Other intervention programs that work outside of police departments or in partnership with them — typically with a health-centered focus — have shown promise in reducing crime, both Headley and Lee said. Violence intervention programs, such as Ceasefire, which use outreach workers to mediate conflict, can reduce gang violence, and hospital-based intervention programs have also been shown to reduce some violence.

Investment in community and social supports, such as nonprofits focused on building stronger communities, can also reduce violence. So can improving access to mental health care officers and substance abuse programs. A mobile crisis intervention program in Oregon’s Eugene-Springfield metro region called CAHOOTS also has potential for other areas, Headley said. There, a team of a medical professional such as a nurse or an EMT accompanies a crisis worker with several years experience in the mental health field when responding to calls about those suffering a psychological crisis or other mental health incident.

Even as these new programs are being deployed in an attempt to reinvent policing, Headley said the danger is repeating old disparities through new methods.

“The questions I think need to be asked are whether or not racism and disparate outcomes are being produced in new forms or new ways that we’re just not uncovering yet,” Headley said. “If other forms of contact with social workers or mental health counselors are also not productive or are also having harms on people, we need to find ways to document that and be able to explore why that is happening.”

Journalists can also play a role as the watchdogs of such reforms. 

“There are lots of reforms being proposed but we don’t know much about how they actually impact disparities and racism … and so it is important to try to unpack, and it is a huge missing piece from a research perspective, but also from a storytelling perspective,” Headley said.

Andrea K. McDaniels is a former Center for Health Journalism Fellow who is now freelancing after leaving her job at The Baltimore Sun after more than 20 years.


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I believe that to have a reasonable idea of how law-enforcers will perform their job, one must understand what underlying nature/desire motivated them to their profession to start with. Be they private property security, community police, prison guards or heavily-armed rapid-response police units, I believe that many, if not most, law-enforcers have targeted/acquired such authoritative fields of employment essentially for ‘power’ reasons, albeit perhaps subconsciously.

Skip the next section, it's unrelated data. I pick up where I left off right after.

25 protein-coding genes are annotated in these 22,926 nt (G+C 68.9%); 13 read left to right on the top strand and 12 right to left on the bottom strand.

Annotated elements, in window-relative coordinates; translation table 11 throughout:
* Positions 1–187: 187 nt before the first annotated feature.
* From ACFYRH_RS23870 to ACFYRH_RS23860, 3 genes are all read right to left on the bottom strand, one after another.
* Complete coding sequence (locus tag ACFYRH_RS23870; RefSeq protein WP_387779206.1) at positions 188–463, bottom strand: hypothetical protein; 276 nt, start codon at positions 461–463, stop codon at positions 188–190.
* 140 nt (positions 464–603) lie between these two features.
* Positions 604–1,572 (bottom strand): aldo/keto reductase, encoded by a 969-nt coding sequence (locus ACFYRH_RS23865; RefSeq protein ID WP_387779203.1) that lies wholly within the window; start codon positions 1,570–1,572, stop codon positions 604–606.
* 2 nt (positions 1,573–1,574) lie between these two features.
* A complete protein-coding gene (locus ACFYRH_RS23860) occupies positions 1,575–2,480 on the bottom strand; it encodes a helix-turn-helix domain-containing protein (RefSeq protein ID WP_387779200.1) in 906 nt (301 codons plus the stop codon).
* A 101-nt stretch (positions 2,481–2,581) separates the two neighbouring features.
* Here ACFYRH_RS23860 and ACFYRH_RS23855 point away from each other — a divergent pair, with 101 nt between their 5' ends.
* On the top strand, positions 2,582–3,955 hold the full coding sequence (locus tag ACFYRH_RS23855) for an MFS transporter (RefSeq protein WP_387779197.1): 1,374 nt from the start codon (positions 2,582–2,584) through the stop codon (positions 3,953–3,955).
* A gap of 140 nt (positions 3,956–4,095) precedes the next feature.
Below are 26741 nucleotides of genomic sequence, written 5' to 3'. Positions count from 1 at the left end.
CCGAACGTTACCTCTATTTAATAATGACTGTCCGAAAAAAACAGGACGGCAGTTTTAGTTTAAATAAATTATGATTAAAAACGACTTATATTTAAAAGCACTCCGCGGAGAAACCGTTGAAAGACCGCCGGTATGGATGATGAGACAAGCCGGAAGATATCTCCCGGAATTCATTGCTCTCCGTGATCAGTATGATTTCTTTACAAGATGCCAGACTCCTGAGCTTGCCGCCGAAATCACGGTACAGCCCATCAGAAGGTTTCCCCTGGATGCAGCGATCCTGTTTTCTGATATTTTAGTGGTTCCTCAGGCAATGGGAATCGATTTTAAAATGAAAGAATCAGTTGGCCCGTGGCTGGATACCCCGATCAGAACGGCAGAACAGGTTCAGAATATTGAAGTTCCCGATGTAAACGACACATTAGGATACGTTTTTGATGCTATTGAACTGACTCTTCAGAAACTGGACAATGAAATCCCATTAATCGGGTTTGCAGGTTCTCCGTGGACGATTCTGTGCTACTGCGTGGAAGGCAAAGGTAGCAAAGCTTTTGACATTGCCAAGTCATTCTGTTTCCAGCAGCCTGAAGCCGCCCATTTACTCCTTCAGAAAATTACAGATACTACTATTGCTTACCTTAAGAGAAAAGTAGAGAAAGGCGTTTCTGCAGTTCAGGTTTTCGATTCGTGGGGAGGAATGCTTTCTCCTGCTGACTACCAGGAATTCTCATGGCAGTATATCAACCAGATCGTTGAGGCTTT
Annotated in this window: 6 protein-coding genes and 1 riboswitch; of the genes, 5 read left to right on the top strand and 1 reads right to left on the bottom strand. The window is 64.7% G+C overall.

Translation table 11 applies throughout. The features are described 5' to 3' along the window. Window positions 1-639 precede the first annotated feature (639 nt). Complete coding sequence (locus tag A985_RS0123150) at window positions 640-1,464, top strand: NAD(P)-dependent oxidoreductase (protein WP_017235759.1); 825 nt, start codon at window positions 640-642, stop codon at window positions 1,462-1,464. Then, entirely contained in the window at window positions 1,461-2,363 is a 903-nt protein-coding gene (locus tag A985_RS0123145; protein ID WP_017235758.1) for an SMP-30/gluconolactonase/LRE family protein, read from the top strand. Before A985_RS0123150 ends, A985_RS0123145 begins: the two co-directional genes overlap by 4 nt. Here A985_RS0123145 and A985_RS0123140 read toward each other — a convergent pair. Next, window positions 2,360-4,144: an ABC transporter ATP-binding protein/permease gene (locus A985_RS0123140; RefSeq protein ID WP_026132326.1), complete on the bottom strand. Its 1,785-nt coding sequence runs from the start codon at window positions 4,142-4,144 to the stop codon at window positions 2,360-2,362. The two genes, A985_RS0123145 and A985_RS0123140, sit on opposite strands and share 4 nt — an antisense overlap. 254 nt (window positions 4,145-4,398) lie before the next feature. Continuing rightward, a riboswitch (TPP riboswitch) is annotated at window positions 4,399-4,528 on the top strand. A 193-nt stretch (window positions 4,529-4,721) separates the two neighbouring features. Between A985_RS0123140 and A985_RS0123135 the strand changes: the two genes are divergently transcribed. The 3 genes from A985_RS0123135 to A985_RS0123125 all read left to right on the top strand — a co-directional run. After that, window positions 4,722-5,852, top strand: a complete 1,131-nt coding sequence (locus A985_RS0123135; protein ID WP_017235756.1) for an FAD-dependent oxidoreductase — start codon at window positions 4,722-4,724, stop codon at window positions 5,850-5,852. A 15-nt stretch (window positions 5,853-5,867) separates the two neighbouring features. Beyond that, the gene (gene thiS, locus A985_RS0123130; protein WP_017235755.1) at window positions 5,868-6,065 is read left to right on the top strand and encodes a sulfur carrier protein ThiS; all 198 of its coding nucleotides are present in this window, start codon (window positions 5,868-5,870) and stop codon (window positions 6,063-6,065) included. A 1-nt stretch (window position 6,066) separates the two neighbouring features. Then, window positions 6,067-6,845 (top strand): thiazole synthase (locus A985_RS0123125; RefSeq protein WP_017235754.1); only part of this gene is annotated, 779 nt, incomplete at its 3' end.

Besides the basic tackle and/or handcuffing, it's a profession in which they might get to storm into suspects’ homes, screaming, with fully-automatic machineguns or handguns drawn, at the homes’ occupants (to “face down!”), all of whom, including infants, can be permanently traumatized from the experience. Occasionally the law-enforcers force their way into the wrong home, altogether; that is when open-fire can and does occur, followed by wrongful deaths to be ‘impartially’ investigated.

Problematically, there may be many people who are in such an armed authority capacity that were reared with an irrational distrust or baseless dislike of people of other races. Those who deliberately get into such professions of (potential or actual) physical authority might do some honest soul-searching as to truly why. As an intensely focused/self-critical introvert, I know I definitely would.


The Center for Health Journalism’s two-day symposium on domestic violence will provide reporters with a roadmap for covering this public health epidemic with nuance and sensitivity. The first day will take place on the USC campus on Friday, March 17. The Center has a limited number of $300 travel stipends for California journalists coming from outside Southern California and a limited number of $500 travel stipends for those coming from out of state. Journalists attending the symposium will be eligible to apply for a reporting grant of $2,000 to $10,000 from our Domestic Violence Impact Reporting Fund. Find more info here!